Bookbinders' Guild of NY Examines Offshoring
Rick Willett stepped up to the podium next, addressing Sterling's children's, novelty, trade, bargain and custom publishing books. "We do most four-color work offshore, and almost all one-color work domestically," he said. "Our goal is to bring in the best book at the most aggressive price."
Willett pinpointed the key factors he uses to determine where a book gets manufactured:
• The retail price.
• Is it on the right press?
• Is it being printed on the right paper?
• Is it a kit? Does it require sourcing to produce disparate elements?
Willett also addressed what is on the minds of many production executives faced with the same challenges he has of managing cost and quality: "Offshoring is a dirty word today, but it is necessary in terms of the constraints we have to deal with."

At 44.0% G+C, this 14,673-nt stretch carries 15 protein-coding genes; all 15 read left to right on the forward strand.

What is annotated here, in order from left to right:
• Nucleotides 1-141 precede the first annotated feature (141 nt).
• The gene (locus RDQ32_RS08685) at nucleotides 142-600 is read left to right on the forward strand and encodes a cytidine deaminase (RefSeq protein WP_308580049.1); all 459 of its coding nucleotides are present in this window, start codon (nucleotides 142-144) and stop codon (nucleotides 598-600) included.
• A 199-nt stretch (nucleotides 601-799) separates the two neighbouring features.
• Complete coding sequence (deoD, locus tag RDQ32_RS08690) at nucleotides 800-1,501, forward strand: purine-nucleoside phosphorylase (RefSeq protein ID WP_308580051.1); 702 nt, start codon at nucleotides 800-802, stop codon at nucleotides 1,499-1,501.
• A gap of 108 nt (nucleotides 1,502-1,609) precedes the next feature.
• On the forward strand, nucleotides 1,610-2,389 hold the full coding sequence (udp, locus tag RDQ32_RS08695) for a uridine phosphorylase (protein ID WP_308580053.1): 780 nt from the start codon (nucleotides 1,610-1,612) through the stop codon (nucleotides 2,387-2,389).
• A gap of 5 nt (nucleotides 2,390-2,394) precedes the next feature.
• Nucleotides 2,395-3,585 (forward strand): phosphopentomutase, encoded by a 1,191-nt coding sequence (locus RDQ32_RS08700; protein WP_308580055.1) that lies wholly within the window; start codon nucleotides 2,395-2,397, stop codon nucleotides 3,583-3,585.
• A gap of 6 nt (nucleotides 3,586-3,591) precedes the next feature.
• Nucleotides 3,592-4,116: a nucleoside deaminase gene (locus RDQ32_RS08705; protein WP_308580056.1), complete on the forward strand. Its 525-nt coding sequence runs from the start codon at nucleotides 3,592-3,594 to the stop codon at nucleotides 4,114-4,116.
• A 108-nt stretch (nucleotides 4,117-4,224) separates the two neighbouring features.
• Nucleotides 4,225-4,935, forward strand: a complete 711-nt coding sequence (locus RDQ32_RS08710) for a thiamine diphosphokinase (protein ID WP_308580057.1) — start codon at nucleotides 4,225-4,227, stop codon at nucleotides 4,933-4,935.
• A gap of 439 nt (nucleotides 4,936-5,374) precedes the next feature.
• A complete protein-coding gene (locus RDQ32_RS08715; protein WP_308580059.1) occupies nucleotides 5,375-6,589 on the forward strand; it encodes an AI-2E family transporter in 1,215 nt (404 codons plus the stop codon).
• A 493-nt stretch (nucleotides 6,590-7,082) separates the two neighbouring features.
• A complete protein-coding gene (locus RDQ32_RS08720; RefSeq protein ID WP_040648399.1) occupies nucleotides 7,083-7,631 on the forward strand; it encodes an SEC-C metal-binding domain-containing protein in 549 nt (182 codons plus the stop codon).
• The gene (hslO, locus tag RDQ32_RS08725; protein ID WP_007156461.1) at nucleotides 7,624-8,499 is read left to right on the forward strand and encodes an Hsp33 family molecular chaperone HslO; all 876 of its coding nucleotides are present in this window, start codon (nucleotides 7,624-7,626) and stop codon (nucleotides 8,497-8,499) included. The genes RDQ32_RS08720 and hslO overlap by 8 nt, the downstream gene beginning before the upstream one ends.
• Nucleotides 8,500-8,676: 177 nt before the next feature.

Members of the audience, from both publishers and printers alike, questioned other aspects of offshoring, such as human rights concerns and environmental standards. Cole addressed the issue of human rights first, explaining that Disney Publishing addresses this concern by sending auditors to overseas facilities: "We have a program of social compliance. If The Walt Disney Co. finds some issue with how they treat employees, they pull their business."
While the auditing practice ensures that Disney isn't supporting a company engaged in substandard human rights practices, Cole adds, "I would love to see an organization or committee of publishing organizations [be formed] to solve any [human rights] issues that are found and fix them."
The Master of All Production Decisions
Questions from the audience led the discussion through many different areas of offshoring and book production. One audience member asked whether the speakers would sacrifice quality for price "Quality is the master of the day. It's irresponsible to manufacture a book that doesn't look good as a sacrifice to low manufacturing price," Willett explained.